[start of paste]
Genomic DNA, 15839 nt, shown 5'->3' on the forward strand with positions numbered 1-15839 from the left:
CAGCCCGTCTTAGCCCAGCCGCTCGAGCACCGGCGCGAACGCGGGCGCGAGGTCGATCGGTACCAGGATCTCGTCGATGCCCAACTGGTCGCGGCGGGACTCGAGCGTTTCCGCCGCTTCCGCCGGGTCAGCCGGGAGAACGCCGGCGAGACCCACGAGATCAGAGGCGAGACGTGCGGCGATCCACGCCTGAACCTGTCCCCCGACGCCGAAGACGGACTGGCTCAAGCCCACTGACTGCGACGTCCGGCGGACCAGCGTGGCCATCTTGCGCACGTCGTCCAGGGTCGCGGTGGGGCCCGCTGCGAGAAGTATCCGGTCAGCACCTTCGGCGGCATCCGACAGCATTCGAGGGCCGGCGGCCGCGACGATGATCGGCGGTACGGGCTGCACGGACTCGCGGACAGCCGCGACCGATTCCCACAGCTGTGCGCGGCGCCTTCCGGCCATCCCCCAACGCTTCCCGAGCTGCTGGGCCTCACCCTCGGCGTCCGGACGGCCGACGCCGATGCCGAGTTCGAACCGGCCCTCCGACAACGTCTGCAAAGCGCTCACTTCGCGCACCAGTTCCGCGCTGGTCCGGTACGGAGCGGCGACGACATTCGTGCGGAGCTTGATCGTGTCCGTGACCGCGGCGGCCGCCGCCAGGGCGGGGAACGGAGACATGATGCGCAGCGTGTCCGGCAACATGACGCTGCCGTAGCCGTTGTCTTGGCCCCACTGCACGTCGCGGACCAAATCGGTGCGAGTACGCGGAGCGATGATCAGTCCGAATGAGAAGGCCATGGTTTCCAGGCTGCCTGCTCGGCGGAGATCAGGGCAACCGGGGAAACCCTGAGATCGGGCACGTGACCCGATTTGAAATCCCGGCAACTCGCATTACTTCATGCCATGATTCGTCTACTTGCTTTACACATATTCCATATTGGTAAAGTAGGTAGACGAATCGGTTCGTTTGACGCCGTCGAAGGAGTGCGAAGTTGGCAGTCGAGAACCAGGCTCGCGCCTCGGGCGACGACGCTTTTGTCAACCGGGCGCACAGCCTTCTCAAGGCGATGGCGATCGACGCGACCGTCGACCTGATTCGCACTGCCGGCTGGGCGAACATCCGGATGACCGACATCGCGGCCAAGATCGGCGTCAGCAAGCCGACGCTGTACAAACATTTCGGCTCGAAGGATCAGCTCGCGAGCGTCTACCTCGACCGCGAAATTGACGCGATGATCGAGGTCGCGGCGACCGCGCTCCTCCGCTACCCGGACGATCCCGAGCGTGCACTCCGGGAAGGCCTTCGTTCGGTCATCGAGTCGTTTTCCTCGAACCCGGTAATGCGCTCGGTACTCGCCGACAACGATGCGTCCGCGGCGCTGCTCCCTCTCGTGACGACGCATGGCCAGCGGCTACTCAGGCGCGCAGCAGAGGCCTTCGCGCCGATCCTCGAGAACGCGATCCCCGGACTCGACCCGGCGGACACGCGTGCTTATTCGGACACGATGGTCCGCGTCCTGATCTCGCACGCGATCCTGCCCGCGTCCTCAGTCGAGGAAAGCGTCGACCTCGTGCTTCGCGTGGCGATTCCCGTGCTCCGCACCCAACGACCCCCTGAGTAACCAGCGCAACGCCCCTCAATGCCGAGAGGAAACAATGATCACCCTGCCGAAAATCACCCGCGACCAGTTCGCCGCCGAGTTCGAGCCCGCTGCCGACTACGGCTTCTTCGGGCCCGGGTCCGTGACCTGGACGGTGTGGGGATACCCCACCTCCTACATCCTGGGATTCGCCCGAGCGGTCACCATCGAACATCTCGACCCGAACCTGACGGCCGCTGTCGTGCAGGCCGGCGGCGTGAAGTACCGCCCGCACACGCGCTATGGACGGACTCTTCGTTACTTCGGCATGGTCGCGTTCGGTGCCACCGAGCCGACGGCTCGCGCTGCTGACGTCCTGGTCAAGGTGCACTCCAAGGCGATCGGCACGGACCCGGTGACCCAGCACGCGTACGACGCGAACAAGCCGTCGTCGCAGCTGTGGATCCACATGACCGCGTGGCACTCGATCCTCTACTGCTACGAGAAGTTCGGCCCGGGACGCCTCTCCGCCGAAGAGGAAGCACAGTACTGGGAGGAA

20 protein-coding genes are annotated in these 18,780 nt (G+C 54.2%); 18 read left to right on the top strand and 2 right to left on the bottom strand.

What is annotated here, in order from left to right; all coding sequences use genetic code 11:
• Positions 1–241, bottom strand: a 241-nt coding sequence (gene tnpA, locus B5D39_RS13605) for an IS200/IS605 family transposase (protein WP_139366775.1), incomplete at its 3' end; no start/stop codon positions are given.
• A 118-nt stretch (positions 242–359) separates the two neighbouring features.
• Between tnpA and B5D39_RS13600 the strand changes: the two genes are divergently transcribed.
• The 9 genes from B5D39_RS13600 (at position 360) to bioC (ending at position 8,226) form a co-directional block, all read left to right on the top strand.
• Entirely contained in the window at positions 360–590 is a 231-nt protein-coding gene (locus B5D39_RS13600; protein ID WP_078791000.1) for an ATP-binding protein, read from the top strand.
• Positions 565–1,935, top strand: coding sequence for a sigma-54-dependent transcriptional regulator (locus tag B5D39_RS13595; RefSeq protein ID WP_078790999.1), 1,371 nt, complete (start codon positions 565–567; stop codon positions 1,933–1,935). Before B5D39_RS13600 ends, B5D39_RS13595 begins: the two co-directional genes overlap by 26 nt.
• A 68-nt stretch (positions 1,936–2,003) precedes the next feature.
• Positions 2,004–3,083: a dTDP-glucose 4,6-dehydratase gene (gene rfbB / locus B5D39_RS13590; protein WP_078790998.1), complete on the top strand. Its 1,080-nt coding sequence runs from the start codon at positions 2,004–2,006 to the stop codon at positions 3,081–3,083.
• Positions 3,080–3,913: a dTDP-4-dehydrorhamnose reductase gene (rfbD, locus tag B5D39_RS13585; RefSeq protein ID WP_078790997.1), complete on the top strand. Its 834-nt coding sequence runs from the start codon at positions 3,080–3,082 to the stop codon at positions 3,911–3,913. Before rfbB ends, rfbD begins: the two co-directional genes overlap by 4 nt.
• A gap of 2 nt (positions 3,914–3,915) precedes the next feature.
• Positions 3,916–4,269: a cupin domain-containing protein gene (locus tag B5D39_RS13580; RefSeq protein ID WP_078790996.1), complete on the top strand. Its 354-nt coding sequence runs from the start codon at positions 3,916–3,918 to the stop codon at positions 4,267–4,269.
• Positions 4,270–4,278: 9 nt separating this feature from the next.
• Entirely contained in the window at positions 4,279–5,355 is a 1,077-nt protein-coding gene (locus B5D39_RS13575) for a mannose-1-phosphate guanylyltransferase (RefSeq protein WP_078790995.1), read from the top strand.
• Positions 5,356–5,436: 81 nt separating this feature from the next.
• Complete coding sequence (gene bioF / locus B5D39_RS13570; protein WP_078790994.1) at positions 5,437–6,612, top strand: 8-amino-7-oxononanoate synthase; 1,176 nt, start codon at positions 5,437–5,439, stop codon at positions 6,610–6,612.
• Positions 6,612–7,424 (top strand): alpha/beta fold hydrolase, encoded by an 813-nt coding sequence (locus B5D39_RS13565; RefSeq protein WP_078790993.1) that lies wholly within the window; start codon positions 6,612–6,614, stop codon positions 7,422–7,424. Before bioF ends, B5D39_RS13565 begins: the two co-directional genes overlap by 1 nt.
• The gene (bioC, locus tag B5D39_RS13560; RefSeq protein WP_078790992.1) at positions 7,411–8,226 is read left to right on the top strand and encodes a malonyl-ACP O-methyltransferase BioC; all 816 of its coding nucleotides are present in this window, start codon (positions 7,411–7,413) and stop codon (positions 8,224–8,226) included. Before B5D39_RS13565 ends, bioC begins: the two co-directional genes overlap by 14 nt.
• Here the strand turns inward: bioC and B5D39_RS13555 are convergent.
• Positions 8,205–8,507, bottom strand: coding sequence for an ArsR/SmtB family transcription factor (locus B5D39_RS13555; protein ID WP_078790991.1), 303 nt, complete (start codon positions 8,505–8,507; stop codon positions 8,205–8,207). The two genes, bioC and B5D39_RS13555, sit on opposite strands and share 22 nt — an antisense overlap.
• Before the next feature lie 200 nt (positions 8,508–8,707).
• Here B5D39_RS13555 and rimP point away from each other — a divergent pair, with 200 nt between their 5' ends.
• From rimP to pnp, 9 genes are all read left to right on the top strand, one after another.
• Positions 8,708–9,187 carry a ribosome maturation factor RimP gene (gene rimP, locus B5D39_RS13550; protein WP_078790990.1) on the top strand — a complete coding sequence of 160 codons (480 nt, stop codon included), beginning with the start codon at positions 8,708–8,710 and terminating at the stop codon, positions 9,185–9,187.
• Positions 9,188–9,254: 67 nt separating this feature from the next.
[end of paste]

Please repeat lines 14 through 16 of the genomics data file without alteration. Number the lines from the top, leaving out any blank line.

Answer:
• A gap of 2 nt (positions 3,914–3,915) precedes the next feature.
• Positions 3,916–4,269: a cupin domain-containing protein gene (locus tag B5D39_RS13580; RefSeq protein ID WP_078790996.1), complete on the top strand. Its 354-nt coding sequence runs from the start codon at positions 3,916–3,918 to the stop codon at positions 4,267–4,269.
• Positions 4,270–4,278: 9 nt separating this feature from the next.